45. 45.  Initial phase of the Architecture  Design Method Includes information about o defining the scope o identifying the stakeholders o creating the Architecture Vision o and obtaining approvals
  46. 46.  Ensure recognition, endorsement and support from the corporate management of the enterprise.  Define and organize an architecture development cycle.  Validate the business principles, business goals, etc.  Define the scope of, and identify and prioritize the components of the Baseline Architecture effort.
  47. 47.  Define the relevant stakeholders and their concerns and objectives.  Define the key business requirements and constraints.  Articulate an Architecture Vision and formalize the value proposition.  Create a comprehensive plan that addresses scheduling, resourcing, financing, communication, risks, constraints, assumptions, and dependencies.  Secure formal approval to proceed.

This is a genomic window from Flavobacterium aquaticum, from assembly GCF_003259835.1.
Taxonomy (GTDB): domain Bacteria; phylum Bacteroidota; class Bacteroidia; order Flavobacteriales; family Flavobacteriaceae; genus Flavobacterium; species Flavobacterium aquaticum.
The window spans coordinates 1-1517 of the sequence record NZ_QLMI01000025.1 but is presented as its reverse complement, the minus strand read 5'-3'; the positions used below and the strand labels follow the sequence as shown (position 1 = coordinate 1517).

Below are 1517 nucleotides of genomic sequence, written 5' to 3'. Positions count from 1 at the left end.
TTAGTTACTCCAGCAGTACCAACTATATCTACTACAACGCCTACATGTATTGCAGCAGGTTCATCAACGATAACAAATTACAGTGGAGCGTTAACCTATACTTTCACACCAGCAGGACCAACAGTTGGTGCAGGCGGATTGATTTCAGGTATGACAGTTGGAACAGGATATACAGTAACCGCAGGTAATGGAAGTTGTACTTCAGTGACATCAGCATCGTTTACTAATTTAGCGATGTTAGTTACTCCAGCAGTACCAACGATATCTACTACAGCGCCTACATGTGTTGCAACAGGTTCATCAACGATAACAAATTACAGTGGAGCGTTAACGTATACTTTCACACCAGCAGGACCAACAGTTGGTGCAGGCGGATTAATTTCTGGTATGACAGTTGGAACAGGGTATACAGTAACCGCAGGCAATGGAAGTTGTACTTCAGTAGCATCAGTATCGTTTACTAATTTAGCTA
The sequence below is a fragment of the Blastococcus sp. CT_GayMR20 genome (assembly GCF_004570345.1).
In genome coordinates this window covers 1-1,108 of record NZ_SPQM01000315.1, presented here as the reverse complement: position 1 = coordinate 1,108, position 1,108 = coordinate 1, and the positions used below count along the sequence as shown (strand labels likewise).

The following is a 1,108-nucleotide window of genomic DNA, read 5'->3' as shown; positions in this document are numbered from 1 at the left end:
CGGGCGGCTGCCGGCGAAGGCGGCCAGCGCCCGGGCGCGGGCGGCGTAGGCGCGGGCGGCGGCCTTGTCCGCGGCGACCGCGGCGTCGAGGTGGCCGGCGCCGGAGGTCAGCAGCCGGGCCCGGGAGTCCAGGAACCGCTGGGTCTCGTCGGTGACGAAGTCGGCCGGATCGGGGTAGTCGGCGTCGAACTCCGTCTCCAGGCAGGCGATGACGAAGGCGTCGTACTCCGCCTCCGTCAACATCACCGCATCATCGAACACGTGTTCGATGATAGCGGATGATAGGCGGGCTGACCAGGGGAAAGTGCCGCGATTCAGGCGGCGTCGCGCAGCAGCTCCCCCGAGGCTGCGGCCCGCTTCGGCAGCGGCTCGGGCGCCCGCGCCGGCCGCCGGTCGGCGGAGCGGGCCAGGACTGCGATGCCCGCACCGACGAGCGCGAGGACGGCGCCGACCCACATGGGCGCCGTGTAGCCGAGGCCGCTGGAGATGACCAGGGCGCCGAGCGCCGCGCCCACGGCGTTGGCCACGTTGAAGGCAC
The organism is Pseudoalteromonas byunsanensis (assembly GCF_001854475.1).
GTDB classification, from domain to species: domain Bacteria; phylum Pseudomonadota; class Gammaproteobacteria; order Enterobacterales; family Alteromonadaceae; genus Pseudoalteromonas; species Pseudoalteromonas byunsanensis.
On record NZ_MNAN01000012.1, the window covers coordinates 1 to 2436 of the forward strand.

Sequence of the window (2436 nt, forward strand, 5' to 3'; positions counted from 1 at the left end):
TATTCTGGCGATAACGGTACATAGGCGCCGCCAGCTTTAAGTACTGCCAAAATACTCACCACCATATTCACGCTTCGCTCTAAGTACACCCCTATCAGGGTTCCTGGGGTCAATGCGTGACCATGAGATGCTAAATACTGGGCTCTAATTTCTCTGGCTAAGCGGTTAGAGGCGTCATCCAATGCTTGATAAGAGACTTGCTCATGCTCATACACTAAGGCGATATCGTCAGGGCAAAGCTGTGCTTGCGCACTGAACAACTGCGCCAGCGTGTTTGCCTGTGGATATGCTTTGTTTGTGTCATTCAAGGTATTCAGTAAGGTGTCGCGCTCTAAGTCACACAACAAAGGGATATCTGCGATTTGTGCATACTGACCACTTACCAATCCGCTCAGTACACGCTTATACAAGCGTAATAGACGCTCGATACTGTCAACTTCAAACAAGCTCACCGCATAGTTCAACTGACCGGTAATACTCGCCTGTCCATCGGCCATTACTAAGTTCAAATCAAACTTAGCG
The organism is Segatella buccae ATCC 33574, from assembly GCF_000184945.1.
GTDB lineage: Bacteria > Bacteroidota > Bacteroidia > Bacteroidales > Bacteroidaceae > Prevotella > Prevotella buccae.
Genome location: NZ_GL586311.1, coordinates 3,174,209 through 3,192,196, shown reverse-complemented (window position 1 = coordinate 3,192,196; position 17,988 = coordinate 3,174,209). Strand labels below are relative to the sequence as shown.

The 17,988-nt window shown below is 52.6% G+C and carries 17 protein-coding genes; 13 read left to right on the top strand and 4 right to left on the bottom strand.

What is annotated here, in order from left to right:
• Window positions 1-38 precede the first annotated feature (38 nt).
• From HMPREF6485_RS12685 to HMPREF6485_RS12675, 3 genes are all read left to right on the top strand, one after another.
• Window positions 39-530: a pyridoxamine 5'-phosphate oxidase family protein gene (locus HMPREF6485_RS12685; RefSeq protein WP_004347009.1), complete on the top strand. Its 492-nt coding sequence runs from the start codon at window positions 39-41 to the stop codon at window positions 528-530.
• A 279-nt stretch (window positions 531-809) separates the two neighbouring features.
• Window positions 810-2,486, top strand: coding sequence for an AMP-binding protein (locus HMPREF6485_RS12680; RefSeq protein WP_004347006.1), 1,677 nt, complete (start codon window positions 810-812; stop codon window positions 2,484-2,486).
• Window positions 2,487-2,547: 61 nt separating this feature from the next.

48. 48.  Develop Architecture Vision (high level) • Confirm with administration on actual baseline and future target architecture o remember scenario introduction current state and target solution  Identify concerns and requirements • Using e.g. interviews to gather expectations and needs of potential users of the new eUniversity platform o e.g. no media breaks / full online documents circulation • Using interviews or mind mapping sessions to elaborate university goals, drivers and constraints o budgets etc.  Gain rector’s sign off to proceed!
  49. 49.  Output of Preliminary phase  Request of Architecture Work  Business Principles  Business Goals  Business drivers